Many of the OEMs that offer power stations for fossil fuels are also developing their technology and spending money on that; particularly the capture technologies and more efficient combustion processes with lower emissions. Renewawable technolgy developers are doing the same.

    The energy generators are then buying and installing the technologies- if there are adequate returns. Returns on energy generation are not that high at the moment. Here is where some of the problem start.

    The renewable energy generators have massive subsidies such that deployment of thier technology is viable commercially, without this it would not happen.

    Australians are putting a subsidy of $20-30 billion on the table to subsidise renewable energy through the Large scale Mandatory Renewable Energy scheme. The clean energy finance corporation is a further assistance to them. CCS has nothing like that. The $1.6 billion on offer, through CCS flagships is a good start but it is insufficent to get serious traction from equity and finaiciers. Renewables are bing favoured on ideology rather than logic.

    Waiting for the carbon price to rise to get CCS to kick in commercially will be a long wait. Even when the carbon price gets to a point where CCS could be viable, the long lead times associated with developing large resource projects are such that it could take a further 10-15 years before they get into production under market forces. Australia will not meet its 2050 targets with a strategy that just relies on the carbon price, without incurring significant unnecessary stress on the economy caused by forcing higher cost renewables and gas into the mix.

    We urgently need to create enough incentives to get 5-6 moderate scale post combusiton capture projects going. These are much lower cost subsidies than thsoe required to build new integrated power stations with CCS. This will ensure that the technogy, the regulatory regimes and investing community and banks are ready to let CCS play its part in the the level playing field that will emerge when the carbon price is at a level that will allow all technoloies to play their part without niche subsidies.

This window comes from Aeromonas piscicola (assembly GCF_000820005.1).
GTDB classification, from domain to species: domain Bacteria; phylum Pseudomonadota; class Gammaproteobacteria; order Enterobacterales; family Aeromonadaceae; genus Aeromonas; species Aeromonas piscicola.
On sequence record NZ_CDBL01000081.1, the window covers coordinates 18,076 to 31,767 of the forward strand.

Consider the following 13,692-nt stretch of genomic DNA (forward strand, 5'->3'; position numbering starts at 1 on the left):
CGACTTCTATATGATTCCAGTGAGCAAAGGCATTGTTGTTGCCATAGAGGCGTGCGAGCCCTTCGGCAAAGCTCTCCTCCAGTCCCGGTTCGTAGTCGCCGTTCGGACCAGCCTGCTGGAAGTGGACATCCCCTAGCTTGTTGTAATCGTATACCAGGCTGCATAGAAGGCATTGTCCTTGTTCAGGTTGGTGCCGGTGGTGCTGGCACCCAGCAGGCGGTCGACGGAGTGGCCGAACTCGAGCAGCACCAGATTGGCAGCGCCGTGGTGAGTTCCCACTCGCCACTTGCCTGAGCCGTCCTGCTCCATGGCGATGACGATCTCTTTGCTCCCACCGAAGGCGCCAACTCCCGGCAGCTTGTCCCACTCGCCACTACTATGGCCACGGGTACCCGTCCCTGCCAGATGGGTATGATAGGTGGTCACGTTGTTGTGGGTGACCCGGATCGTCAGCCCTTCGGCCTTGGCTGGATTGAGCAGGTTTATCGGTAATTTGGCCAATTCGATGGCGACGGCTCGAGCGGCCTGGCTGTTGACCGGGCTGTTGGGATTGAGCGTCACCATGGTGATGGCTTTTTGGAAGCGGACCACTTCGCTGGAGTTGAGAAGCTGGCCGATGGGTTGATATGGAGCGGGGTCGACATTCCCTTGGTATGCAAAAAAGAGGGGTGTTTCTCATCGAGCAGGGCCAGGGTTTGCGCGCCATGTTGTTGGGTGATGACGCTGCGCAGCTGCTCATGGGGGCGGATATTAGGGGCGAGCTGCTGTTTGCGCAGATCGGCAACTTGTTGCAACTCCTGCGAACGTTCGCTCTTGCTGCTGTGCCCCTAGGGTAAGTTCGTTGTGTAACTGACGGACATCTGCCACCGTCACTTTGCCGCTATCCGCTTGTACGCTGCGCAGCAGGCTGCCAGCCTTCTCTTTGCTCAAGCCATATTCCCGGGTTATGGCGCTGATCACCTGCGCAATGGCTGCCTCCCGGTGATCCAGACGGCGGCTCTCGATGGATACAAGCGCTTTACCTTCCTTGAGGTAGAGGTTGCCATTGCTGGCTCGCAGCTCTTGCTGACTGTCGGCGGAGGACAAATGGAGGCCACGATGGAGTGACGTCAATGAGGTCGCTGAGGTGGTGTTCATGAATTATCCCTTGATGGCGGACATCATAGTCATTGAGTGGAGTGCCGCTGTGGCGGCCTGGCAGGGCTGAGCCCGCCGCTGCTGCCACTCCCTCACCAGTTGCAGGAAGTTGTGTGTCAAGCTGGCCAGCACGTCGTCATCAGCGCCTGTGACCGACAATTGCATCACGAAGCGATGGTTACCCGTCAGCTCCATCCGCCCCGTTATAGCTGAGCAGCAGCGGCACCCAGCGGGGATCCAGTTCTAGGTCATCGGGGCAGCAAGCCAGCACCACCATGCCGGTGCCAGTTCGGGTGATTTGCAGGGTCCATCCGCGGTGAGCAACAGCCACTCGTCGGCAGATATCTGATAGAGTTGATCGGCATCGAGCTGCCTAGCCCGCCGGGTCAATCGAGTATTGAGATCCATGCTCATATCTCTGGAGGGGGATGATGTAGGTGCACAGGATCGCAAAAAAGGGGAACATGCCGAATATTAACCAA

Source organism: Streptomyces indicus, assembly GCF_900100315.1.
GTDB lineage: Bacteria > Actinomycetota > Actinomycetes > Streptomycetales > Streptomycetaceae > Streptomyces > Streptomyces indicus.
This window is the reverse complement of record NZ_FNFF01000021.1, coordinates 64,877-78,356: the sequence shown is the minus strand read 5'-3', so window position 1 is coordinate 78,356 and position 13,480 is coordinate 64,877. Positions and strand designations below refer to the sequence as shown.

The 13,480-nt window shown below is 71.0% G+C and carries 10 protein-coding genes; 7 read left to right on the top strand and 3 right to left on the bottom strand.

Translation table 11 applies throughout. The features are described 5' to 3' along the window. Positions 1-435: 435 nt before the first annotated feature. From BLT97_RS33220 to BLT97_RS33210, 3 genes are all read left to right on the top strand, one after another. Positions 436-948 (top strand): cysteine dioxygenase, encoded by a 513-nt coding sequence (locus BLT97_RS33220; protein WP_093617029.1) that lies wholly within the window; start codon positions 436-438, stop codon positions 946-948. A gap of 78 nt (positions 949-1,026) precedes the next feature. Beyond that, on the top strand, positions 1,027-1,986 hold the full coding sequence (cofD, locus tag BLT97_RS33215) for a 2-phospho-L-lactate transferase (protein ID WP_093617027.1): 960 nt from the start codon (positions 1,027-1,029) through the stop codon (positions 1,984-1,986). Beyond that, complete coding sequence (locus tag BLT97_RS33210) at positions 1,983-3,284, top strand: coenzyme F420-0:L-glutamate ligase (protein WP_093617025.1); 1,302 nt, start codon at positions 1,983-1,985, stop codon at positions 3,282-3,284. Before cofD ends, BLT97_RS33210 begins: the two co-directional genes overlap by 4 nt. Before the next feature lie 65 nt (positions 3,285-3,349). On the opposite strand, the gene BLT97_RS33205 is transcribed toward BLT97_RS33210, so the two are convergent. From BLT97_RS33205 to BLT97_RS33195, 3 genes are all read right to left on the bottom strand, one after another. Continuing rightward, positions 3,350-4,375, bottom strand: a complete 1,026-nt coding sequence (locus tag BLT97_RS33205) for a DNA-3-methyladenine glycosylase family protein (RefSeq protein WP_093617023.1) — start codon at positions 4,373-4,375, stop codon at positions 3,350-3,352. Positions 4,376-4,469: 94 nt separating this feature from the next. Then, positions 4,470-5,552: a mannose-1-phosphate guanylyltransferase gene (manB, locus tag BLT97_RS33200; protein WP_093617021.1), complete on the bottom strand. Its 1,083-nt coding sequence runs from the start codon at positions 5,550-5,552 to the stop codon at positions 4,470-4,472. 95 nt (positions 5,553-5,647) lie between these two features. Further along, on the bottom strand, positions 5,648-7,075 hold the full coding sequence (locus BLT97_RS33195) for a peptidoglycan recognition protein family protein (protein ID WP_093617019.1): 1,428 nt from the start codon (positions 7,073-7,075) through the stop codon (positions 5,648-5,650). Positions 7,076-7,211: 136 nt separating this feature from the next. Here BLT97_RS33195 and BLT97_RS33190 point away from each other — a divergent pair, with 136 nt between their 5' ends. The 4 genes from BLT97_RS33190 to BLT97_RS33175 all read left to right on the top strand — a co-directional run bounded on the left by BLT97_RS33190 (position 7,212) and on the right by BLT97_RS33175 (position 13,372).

• Giles Parkinson 8 years ago

      You make some interesting points. I don’t doubt that for CCS to be given a chance to work that 5-6 moderate scale post combustion projects are needed. And I understand why generators would be cautios. What I cannot understand is the defence of the coal mining industry in contributing so little. They supply the key material for the industry, don’t they have an interest to ensure that demand continues? And they are making revenues and profits beyond imagination right now.
      As for subsidies, the $20-$30 billion subsidy for renewables under the RET is over 20 years, and doesn’t include the impact of the merit order effect, as documented by the IEA. The fossil fuel industry in Australia is estimated to receive subsidies of up to $9 billion or more each year. ($500 billion world wide, and a fraction of that for renewables).
      Perhaps the best way to get the carbon price up is to push for more ambitious abatement targets to reflect the science. That will focus people’s attention!

  5. Mic Rahme 8 years ago

    That is a good article

  6. Michael Peck 8 years ago

    One reason why King Coal has very little interest in pursuing CCS is that, when you do the maths, it’s just not ever to going to make a significant contribution to reducing CO2 emissions.

    Vaclav Smil has calculated that to sequester just one third of the carbon dioxide emitted from the world’s coal-fired power stations in 2010 would have required burying a volume of compressed CO2 almost one-and-three-quarter times that of the crude oil produced that year.

    The scale of required infrastructure is vast (roughly comparable to that of the existing oil industry) and it would need to be built without any commercial profitability obviating the costs.

    Furthermore, an MIT study showed CCS reduces the generating efficiency of power plants by some 27–36 percent, thus both increasing coal consumption and the volume of CO2 to be sequestered.

    CCS does not require any huge R&D effort – technology to extract CO2 from flues and to compress and pipe the gas to reservoirs is already available. It is simply not a viable technological fix.

Comments are closed.

Get up to 3 quotes from pre-vetted solar (and battery) installers.